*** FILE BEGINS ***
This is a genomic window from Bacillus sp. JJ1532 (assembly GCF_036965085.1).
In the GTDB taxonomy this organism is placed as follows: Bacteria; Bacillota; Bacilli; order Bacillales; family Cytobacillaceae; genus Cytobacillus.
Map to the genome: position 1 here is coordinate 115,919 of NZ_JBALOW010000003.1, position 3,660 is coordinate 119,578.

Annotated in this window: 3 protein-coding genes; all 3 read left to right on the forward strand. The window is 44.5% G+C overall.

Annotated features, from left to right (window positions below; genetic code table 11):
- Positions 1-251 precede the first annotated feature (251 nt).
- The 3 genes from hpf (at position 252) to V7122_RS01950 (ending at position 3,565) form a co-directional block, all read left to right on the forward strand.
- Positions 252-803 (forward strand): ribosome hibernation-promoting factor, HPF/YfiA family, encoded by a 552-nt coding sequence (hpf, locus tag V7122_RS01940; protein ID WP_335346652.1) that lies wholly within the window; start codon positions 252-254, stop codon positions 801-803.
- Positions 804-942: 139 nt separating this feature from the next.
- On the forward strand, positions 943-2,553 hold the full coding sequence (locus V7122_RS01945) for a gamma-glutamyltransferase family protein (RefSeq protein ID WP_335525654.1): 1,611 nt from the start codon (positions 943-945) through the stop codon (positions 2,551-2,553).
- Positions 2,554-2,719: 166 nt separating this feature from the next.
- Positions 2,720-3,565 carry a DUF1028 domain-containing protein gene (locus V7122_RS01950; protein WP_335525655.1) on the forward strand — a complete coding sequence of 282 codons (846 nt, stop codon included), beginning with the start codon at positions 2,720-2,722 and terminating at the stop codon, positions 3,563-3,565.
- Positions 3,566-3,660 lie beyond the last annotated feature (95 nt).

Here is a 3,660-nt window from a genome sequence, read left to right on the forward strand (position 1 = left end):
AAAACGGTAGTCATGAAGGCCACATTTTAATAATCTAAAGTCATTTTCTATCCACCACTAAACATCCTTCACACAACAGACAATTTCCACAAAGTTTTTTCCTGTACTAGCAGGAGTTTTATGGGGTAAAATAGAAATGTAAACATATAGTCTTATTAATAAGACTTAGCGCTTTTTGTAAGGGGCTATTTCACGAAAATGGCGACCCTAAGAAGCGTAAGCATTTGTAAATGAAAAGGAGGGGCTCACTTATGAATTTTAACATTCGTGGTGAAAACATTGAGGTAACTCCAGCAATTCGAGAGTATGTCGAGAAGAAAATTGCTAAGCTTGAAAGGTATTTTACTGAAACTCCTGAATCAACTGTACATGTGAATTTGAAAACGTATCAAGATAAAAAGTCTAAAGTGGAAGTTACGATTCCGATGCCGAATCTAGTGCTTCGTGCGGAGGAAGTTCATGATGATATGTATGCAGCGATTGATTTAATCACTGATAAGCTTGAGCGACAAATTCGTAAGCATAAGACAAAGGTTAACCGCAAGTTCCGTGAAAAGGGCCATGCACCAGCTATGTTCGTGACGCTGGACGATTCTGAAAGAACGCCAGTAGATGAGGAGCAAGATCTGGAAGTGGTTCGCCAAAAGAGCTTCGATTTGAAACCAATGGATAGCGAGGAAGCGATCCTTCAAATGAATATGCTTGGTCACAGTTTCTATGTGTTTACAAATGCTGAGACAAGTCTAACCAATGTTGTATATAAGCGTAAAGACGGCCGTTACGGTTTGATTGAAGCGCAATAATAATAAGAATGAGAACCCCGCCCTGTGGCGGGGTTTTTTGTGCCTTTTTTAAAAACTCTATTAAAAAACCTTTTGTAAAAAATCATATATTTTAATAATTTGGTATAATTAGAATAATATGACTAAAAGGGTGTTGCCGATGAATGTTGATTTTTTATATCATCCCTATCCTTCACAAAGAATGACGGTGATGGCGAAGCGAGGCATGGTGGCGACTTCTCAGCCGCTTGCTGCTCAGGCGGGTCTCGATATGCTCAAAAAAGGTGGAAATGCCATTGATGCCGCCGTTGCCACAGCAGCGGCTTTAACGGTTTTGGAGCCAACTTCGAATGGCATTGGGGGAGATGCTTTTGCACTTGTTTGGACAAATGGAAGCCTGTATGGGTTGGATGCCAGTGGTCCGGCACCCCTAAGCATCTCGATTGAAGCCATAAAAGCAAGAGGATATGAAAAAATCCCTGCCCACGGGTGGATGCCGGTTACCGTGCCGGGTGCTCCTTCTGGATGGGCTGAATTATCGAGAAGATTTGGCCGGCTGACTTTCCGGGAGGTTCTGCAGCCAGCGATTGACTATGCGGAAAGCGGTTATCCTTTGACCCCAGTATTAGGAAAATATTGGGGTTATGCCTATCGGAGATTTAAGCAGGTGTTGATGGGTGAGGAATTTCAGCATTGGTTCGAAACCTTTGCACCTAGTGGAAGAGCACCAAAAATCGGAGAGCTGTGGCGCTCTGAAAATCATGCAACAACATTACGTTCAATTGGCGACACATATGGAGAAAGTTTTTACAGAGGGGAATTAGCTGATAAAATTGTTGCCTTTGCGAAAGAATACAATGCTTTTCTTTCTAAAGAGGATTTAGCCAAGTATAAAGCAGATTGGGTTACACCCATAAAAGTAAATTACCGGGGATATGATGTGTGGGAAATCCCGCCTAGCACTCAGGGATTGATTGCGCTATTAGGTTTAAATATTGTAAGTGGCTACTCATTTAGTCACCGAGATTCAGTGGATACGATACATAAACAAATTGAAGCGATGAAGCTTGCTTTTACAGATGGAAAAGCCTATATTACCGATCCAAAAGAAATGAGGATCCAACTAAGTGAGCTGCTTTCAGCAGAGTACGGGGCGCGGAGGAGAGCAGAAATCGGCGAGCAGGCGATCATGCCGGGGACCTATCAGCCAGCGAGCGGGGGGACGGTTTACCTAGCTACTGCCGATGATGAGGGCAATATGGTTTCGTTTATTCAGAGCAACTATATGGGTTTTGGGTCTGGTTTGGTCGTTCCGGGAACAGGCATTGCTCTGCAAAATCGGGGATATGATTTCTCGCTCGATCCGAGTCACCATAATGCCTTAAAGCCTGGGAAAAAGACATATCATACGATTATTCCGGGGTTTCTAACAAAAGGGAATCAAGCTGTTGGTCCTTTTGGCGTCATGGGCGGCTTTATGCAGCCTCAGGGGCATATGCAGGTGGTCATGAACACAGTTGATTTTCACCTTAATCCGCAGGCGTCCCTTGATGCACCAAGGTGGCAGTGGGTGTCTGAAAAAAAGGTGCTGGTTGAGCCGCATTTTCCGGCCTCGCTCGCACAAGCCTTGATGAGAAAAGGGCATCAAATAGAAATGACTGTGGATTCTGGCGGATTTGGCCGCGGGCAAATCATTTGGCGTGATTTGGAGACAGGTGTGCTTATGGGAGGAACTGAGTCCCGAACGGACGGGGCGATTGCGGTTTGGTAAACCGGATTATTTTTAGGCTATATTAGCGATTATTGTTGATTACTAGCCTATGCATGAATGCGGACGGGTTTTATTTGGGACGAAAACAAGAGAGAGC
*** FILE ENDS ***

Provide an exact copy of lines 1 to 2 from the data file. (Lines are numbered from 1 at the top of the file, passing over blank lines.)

This is a genomic window from Bacillus sp. JJ1532 (assembly GCF_036965085.1).
In the GTDB taxonomy this organism is placed as follows: Bacteria; Bacillota; Bacilli; order Bacillales; family Cytobacillaceae; genus Cytobacillus.